Nigeria - World - Women - Violence

Nigeria: Activists trigger urgency in war against GBV

APA-Abuja (Nigeria)

Nigerian and UN women campaigners have sounded a wary note of “urgency to act” against Gender-based violence (GBV) in all corners of the world.

By special correspondent: Fatoumata Ndiaye Loum 

In Abuja, the Nigerian capital, orange was the most dominant colour last Thursday 25 November, the International Day for the Elimination of Violence against Women.

 The dress code was perfectly respected down to the smallest detail - from the flower brooch pinned on the jacket of Dr Natalia Kanem, Executive Director of the United Nations Population Fund (UNFPA), to the scarf of the Resident Representative of UNFPA's Nigeria office, to the headscarf of the Nigerian Women's Affairs minister, Pauline K. Tallen.

“Orange has been adopted as a colour for anti-violence and equality because of its optimistic and bright nature. It combines yellow and red to radiate that alluring and energetic feeling in giving hope to victims and survivors of violence,” Pauline K. Tallen explained, inviting the diverse audience to wear orange or a touch of orange in solidarity with this cause throughout the 16 days of activism to heighten advocacy against the phenomenon.

“Please join me to remember today as always those who have lost their lives to one form of violence or the other,” the Nigerian Minister of Women’s Affairs said. 

This was followed by a minute’s silence in memory of women who have died under torture of all kinds.

 With the support of UNFPA, the campaign entitled “Orange the world; end violence against women now” is being launched by activists from the Women’s Global Leadership Institute.

 GBV without borders

 The choice of Nigeria to host this event is not accidental.

The West African country, hit for several years by insecurity, particularly jihadism, is facing a myriad of cases of gender-based violence. 

Among them are the abduction of young girls, who are often sexually abused by their captors.

“Violence against women and girls, as we have heard, is one of the most common crimes affecting human society. It is a violation of human rights that knows no borders, no state and no nation. It is in fact a global scourge. And yet, one in three women or girls around the world will experience physical or sexual violence in their lifetime, and there are no exceptions. We know that we aspire to a world of full gender equality, that is the Africa we want by 2063 and that is what the Sustainable Development Goals (SDGs) have promised to achieve by 2030,” said Dr Natalia Kanem, UNFPA's Executive Director.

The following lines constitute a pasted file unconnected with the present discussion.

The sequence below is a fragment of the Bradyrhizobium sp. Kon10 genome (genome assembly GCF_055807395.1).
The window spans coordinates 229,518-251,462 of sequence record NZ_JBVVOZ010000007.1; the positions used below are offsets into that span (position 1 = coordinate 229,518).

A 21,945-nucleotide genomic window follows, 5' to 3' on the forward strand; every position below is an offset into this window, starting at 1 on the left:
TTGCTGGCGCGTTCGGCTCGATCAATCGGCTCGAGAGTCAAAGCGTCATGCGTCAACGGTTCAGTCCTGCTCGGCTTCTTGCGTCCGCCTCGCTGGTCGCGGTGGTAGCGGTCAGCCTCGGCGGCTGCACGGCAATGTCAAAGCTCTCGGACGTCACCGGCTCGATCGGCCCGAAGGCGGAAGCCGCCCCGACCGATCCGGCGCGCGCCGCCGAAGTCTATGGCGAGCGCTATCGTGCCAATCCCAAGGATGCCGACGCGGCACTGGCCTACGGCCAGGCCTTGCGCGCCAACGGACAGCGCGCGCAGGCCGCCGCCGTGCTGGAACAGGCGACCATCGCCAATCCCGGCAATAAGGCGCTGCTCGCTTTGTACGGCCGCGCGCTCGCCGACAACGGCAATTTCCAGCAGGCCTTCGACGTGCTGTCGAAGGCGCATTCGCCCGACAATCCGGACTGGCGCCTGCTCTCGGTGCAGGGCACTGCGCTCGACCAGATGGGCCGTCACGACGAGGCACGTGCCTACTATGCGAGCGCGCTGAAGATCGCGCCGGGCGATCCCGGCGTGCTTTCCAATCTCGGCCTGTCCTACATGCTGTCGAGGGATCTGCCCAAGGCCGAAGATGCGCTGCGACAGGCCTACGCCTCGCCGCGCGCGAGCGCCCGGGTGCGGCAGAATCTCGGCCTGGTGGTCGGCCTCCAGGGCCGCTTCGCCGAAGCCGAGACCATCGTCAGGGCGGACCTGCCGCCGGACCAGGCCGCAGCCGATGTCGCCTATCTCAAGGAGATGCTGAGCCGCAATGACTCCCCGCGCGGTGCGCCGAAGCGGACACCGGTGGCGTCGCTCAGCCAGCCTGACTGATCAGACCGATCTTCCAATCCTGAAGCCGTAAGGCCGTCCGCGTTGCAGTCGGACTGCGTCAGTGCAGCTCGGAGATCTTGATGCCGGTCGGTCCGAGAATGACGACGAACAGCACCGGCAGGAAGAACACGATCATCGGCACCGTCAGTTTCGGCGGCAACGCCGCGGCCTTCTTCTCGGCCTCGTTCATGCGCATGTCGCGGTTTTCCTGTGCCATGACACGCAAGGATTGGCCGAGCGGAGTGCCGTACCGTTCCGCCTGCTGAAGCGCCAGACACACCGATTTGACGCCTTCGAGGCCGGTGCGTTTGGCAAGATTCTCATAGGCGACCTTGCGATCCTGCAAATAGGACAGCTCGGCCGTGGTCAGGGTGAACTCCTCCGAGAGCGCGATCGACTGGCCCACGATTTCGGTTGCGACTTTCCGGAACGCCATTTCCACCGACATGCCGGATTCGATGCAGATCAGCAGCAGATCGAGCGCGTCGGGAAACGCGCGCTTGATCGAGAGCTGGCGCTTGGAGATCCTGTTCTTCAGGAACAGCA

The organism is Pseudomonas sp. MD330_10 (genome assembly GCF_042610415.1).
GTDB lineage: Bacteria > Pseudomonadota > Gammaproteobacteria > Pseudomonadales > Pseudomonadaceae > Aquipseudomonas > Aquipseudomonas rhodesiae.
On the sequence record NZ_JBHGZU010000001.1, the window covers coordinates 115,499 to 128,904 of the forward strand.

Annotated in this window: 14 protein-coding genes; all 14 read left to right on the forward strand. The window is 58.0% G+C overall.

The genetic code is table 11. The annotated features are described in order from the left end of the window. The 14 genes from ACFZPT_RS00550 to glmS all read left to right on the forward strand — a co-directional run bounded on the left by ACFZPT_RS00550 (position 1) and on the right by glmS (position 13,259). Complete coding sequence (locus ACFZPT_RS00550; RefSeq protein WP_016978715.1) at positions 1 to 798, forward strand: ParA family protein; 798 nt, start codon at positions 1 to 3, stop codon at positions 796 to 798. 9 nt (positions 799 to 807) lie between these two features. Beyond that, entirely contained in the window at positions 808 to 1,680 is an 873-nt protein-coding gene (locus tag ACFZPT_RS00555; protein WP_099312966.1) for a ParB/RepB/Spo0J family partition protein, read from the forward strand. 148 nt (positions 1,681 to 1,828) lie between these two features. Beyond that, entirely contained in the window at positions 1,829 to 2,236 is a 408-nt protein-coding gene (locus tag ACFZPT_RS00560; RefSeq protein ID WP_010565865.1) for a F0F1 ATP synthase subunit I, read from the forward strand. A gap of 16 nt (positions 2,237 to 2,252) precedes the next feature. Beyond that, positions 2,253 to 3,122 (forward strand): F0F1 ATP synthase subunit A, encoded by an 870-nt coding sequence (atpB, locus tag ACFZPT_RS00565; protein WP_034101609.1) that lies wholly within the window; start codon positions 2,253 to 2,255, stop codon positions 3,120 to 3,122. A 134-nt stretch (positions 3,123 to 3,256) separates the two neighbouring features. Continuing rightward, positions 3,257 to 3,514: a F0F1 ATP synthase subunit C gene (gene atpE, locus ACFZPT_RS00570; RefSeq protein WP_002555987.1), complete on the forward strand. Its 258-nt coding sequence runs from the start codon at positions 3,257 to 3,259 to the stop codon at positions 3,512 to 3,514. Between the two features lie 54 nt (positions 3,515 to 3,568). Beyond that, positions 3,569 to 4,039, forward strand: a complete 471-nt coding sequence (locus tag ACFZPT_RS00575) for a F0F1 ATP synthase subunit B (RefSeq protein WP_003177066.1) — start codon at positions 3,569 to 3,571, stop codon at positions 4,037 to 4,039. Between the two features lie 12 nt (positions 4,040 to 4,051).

She prayed fervently “for peace in our homes and hearts.”

The Covid-19 pandemic has upset the balance in a host of households where people do not hesitate to take their frustrations out on girls or women. 

Commissioned surveys suggest an increase in violence during this period. 

However, the speakers believe that it is “the commitment of all actors and partners” that will make it possible to eliminate violence against women.

On the sidelines of the ceremony, UNFPA’s Executive Director presided over a graduation ceremony for twelve young women victims of gender-based violence. 

They had benefited from six months of training on entrepreneurship and life skills, initiated by UNFPA and its partners, with the aim of empowering them.

 


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